by Sam Stone
Telos Publishing Ltd
August 31, 2013
Reviewed by Neil Baker
Sam Stone is the multiple award-winning author of a half dozen novels and countless more novellas, scripts and works of short fiction. Many of her works have been produced as audiobooks, and the rights to her first novel, Killing Kiss, have been procured for distribution in Europe. Kat on a Hot Tin Airship is the follow-up to her hugely popular novella, Zombies at Tiffany’s.
Set three years after the events of Zombies at Tiffany’s, Kat on a Hot Tin Airship continues the adventures of Kat Lightfoot, demon-hunter extraordinaire, and her capable colleagues, Pepper and Crewe. This time Kat and her family are caught up in the Pollitt family’s dark mysteries when they visit her soon-to-be betrothed brother, Henry, on the Pollitt’s southern plantation. What seems to be a simple family feud quickly escalates into a terrifying fight for survival as a vengeful spirit unleashes unspeakable evils upon the innocents of the family, and unspoken secrets threaten to destroy a generation of good folk.
Kat on a Hot Tin Airship sets off at a blistering pace with an exceptional opening sequence that not only introduces the setting and technology of the time, but allows new readers to discover just who Kat Lightfoot is and what she does best. Stone’s love of invention and gadgetry is obvious, and she describes the workings of Kat’s weapons with economy and enthusiasm. In these opening chapters the reader is made aware of the constant dangers lurking in the darkness, and the methods with which they are dispatched. It is all hugely enjoyable.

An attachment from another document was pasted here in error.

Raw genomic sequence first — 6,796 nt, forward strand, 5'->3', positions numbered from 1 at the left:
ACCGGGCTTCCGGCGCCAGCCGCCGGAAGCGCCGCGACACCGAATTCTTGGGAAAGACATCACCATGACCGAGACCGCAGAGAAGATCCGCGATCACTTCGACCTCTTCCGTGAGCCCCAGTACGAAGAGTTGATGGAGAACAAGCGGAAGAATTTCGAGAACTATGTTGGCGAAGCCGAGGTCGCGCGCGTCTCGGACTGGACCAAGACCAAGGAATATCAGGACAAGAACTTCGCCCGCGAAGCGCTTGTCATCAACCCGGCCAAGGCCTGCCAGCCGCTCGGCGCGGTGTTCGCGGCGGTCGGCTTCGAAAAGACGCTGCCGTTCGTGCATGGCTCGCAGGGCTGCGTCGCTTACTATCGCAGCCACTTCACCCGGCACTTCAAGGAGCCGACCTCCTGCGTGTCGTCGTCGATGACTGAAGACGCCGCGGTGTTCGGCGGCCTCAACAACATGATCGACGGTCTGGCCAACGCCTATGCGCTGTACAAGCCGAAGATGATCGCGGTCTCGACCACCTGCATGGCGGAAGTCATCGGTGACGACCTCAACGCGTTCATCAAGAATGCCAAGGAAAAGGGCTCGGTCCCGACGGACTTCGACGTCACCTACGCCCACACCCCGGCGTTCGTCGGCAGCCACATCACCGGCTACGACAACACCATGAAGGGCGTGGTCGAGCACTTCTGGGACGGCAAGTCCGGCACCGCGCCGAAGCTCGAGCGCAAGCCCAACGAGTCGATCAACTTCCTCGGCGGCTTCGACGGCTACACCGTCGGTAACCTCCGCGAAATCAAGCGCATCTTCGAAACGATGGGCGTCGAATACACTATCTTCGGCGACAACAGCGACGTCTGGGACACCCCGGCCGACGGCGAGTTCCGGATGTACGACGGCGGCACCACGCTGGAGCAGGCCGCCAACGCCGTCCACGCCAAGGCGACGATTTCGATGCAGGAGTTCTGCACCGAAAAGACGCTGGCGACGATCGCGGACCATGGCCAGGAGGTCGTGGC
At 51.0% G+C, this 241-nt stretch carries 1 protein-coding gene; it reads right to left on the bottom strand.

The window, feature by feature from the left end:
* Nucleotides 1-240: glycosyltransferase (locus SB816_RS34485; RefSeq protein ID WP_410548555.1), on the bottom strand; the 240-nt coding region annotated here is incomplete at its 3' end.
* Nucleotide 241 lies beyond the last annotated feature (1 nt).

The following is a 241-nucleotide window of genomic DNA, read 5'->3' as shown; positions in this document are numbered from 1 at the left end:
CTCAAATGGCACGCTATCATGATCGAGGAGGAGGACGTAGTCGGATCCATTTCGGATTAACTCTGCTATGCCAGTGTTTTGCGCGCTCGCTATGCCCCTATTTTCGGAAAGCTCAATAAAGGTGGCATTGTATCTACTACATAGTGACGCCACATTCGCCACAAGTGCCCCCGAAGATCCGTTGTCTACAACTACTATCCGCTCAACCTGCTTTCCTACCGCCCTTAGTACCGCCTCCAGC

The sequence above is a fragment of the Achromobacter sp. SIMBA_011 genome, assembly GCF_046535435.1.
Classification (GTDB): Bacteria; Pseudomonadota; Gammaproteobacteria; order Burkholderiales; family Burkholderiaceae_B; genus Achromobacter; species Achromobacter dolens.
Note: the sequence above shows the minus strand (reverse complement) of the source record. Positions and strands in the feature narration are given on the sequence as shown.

As the story moves to the Pollitt Plantation however, the tempo slows and we are thrust from a ripping yarn into a Southern ghost story. Admittedly the shift caught me a little off-guard but Stone’s writing skills, including truly impressive characterizations and an intricate plot that unravels at a satisfactory pace, drew me into a story dripping in gothic atmosphere and woven through with demons and voodoo.
If I had one minor complaint, it was that the titular airship wasn’t featured enough, but this may be further evidence of Stone’s ability to dangle a tantalizing idea before the reader, laying the groundwork for future escapades on the tin-lined craft.
The characters, both major and minor, are given room to breathe and develop and, most importantly, Kat Lightfoot is prevented from being a one-dimensional demon-hunter by a well-written arc that reveals her insecurities and suppressed desires.
All in all this is a terrific read from an author at the top of her game, and Kat on a Hot Tin Airship is an excellent chapter in what I hope is an ongoing saga – highly recommended.